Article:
Roleplaying games are very hard to describe concisely, mainly because of the incredible variation you can achieve within a given set of rules. If you want to learn about these, please let me refer you to a rather nice document that I managed to discover while flitting. The Art Of Adventure. As I feel that I can't really mention any specific brand names, you may wish to know exactly what system I use. Here is one that I found quite refreshing during my off hours. It is on several of the lists of resources which appear below, but does not really (in my mind) have as much fame as is due to it.
Good sources that I have found are:
Of all of the above, Coron's Sources was my overall favorite. Even though Coron has left the picture, his list has the most and the best of everything that I have seen around. Although more then the average number of links are bad, the remaining ones are of much higher quality then the norm. With something for everyone, I would prefer it greatly to my minimally readable site.
More Specific Topics:
Online means you are tying up valuable communications lines the WHOLE time you are playing. These are usually at least partially real-time, with 15 minutes perhaps mapping into a game day for some. There are many different kinds of these, but the only ones that I am describing are free, or were as of the creation of this page.
Computer (-Based). You download these and then play them on your computer. They are usually not as violent as some (a.k.a. d 00m), and are also comparetively cheap (free, usually). Some of these take years to complete, as they are very difficult. However, many of these are not true roleplaying, as you can not really do truely arbitrary things. But, for computer-based game intellegence, they are reasonable. A few of the newer versions of some of these games have stopped being backwards-compatible with old systems- THEREFORE, Don't download Nethack321, or NetHack310 if you want to run it on your old clunker. Try using something that takes up less space then its documentation, if you can find it. I have found that the most enjoyable games are usually less than 1.44 MB, and ones larger than that usually aren't as good (per pound).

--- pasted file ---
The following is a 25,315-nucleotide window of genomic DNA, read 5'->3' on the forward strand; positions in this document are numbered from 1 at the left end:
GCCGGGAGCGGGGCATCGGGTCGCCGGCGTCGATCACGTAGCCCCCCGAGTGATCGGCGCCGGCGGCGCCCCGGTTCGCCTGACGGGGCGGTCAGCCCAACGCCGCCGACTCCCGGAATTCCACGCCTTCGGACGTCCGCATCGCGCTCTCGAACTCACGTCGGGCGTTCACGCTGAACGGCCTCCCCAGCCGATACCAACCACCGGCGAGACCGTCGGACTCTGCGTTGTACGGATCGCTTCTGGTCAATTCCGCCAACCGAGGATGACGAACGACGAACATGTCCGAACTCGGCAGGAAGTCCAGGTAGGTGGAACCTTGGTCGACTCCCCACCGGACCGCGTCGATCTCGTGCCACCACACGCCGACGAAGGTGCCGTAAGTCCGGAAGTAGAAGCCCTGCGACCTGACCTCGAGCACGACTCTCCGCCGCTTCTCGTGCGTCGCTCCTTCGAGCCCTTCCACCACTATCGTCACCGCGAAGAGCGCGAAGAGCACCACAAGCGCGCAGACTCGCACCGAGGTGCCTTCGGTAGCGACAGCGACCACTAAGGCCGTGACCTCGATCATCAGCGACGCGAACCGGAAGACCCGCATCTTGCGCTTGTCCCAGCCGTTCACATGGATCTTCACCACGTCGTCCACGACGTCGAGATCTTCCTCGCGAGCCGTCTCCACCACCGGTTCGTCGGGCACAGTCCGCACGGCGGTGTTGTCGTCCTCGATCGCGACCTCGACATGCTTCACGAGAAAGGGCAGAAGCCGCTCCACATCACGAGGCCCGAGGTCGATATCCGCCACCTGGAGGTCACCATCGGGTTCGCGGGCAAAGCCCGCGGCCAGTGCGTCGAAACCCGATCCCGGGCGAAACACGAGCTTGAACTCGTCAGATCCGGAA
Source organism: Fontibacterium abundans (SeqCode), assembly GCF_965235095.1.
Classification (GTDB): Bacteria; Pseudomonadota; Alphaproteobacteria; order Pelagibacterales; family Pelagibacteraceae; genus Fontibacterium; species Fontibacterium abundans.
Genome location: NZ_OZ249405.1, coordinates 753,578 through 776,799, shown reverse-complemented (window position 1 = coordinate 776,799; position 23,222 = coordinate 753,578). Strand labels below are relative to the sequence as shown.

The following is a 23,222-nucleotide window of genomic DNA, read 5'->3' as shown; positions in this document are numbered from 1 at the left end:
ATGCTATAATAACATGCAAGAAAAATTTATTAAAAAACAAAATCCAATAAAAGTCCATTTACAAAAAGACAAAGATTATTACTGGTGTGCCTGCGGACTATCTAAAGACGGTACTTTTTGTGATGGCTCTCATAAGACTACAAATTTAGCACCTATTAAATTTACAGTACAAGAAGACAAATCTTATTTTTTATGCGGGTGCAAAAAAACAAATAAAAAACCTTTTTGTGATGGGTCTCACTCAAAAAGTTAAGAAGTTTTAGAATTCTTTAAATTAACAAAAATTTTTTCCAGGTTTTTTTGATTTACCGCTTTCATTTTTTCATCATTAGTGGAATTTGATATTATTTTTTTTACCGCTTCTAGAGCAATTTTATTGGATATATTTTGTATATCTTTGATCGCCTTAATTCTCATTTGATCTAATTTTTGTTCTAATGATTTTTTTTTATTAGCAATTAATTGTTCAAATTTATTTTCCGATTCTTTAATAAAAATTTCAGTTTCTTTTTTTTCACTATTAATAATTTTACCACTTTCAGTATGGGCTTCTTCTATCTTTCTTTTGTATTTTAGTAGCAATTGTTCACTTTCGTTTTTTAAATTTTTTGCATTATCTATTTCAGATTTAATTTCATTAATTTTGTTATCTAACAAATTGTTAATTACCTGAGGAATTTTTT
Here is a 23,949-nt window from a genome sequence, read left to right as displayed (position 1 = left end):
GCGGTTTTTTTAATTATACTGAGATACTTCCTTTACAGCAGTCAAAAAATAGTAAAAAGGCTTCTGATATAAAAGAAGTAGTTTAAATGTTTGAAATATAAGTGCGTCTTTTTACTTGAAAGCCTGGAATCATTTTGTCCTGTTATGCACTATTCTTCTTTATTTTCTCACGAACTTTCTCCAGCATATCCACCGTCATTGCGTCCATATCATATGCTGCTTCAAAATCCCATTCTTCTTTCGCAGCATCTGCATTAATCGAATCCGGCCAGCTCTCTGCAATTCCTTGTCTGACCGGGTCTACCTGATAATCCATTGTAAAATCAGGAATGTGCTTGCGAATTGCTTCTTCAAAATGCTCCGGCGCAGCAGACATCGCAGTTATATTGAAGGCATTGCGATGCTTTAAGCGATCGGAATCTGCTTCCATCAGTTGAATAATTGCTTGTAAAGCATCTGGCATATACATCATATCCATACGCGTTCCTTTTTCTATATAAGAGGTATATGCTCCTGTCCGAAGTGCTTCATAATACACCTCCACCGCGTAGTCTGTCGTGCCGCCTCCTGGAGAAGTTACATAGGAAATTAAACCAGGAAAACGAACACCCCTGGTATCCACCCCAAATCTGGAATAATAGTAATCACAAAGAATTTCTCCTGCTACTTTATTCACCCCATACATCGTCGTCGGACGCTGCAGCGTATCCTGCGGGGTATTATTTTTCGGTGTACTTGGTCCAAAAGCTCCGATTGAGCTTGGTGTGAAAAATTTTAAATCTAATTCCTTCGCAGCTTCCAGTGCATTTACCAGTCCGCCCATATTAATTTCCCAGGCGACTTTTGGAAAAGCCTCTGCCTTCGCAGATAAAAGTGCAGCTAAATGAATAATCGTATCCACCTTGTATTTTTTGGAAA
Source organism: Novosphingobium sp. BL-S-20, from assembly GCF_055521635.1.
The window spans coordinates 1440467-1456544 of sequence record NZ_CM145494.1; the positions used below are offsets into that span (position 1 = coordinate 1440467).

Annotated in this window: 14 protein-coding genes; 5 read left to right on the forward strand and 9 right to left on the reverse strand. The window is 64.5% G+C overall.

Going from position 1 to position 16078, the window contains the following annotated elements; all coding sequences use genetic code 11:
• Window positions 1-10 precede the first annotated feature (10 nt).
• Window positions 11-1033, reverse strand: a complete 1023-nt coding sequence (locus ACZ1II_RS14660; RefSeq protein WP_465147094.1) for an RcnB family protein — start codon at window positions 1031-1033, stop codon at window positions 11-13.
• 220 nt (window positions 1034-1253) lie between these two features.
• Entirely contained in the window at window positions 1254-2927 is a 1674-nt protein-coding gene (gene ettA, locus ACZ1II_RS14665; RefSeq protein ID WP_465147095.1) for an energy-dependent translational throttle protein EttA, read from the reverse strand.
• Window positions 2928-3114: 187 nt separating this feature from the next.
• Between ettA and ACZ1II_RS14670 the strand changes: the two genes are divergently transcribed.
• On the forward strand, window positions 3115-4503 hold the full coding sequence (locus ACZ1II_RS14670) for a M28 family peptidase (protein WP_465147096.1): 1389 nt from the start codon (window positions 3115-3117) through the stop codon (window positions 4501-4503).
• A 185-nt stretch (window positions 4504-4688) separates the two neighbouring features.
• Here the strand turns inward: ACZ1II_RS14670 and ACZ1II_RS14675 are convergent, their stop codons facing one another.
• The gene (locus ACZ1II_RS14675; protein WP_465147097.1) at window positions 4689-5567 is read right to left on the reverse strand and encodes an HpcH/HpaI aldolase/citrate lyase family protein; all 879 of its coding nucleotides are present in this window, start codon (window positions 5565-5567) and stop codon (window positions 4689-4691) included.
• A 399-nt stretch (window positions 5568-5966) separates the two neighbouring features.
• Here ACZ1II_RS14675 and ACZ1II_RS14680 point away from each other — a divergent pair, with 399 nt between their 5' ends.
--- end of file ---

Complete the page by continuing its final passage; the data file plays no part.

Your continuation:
Paper and Pencil. These are the traditional games of yesteryear, where a player sets off on a quest (with the assistance of a gamesmaster) to (usually) commit senseless acts of violence against innocent denzins of a foreign terrain. These are really good if you can find a reasonable or experienced gamesmaster. If you do not have any friends, you probably don't want to spend much time on these as you usually need a minimum of two people before you can do anything (and at least four before it gets really interesting). However, this type of game usually requires much more of the players (and gamesmasters!) than the others.